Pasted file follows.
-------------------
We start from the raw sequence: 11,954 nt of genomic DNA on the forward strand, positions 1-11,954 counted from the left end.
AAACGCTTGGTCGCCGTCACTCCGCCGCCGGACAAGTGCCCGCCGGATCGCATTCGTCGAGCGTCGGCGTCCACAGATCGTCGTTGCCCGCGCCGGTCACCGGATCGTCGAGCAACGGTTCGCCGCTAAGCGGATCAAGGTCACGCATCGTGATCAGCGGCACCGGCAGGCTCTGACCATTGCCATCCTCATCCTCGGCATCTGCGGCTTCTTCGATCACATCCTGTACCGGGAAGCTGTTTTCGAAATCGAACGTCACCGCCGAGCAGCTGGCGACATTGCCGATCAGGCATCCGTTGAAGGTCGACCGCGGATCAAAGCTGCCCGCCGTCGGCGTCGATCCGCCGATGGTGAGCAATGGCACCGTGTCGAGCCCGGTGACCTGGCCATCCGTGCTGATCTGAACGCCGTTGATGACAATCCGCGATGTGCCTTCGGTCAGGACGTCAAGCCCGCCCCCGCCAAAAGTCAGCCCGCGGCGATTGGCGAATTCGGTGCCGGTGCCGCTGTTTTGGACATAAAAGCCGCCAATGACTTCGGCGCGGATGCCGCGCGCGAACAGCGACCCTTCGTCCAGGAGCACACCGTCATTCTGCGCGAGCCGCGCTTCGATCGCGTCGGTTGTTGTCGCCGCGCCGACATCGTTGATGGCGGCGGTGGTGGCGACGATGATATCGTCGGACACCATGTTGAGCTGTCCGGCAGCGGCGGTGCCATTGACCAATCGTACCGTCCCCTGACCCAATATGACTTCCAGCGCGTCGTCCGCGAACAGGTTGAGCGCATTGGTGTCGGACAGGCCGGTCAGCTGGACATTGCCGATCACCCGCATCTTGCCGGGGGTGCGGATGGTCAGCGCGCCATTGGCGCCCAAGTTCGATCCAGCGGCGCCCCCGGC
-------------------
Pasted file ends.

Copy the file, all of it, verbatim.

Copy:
We start from the raw sequence: 11,954 nt of genomic DNA on the forward strand, positions 1-11,954 counted from the left end.
AAACGCTTGGTCGCCGTCACTCCGCCGCCGGACAAGTGCCCGCCGGATCGCATTCGTCGAGCGTCGGCGTCCACAGATCGTCGTTGCCCGCGCCGGTCACCGGATCGTCGAGCAACGGTTCGCCGCTAAGCGGATCAAGGTCACGCATCGTGATCAGCGGCACCGGCAGGCTCTGACCATTGCCATCCTCATCCTCGGCATCTGCGGCTTCTTCGATCACATCCTGTACCGGGAAGCTGTTTTCGAAATCGAACGTCACCGCCGAGCAGCTGGCGACATTGCCGATCAGGCATCCGTTGAAGGTCGACCGCGGATCAAAGCTGCCCGCCGTCGGCGTCGATCCGCCGATGGTGAGCAATGGCACCGTGTCGAGCCCGGTGACCTGGCCATCCGTGCTGATCTGAACGCCGTTGATGACAATCCGCGATGTGCCTTCGGTCAGGACGTCAAGCCCGCCCCCGCCAAAAGTCAGCCCGCGGCGATTGGCGAATTCGGTGCCGGTGCCGCTGTTTTGGACATAAAAGCCGCCAATGACTTCGGCGCGGATGCCGCGCGCGAACAGCGACCCTTCGTCCAGGAGCACACCGTCATTCTGCGCGAGCCGCGCTTCGATCGCGTCGGTTGTTGTCGCCGCGCCGACATCGTTGATGGCGGCGGTGGTGGCGACGATGATATCGTCGGACACCATGTTGAGCTGTCCGGCAGCGGCGGTGCCATTGACCAATCGTACCGTCCCCTGACCCAATATGACTTCCAGCGCGTCGTCCGCGAACAGGTTGAGCGCATTGGTGTCGGACAGGCCGGTCAGCTGGACATTGCCGATCACCCGCATCTTGCCGGGGGTGCGGATGGTCAGCGCGCCATTGGCGCCCAAGTTCGATCCAGCGGCGCCCCCGGC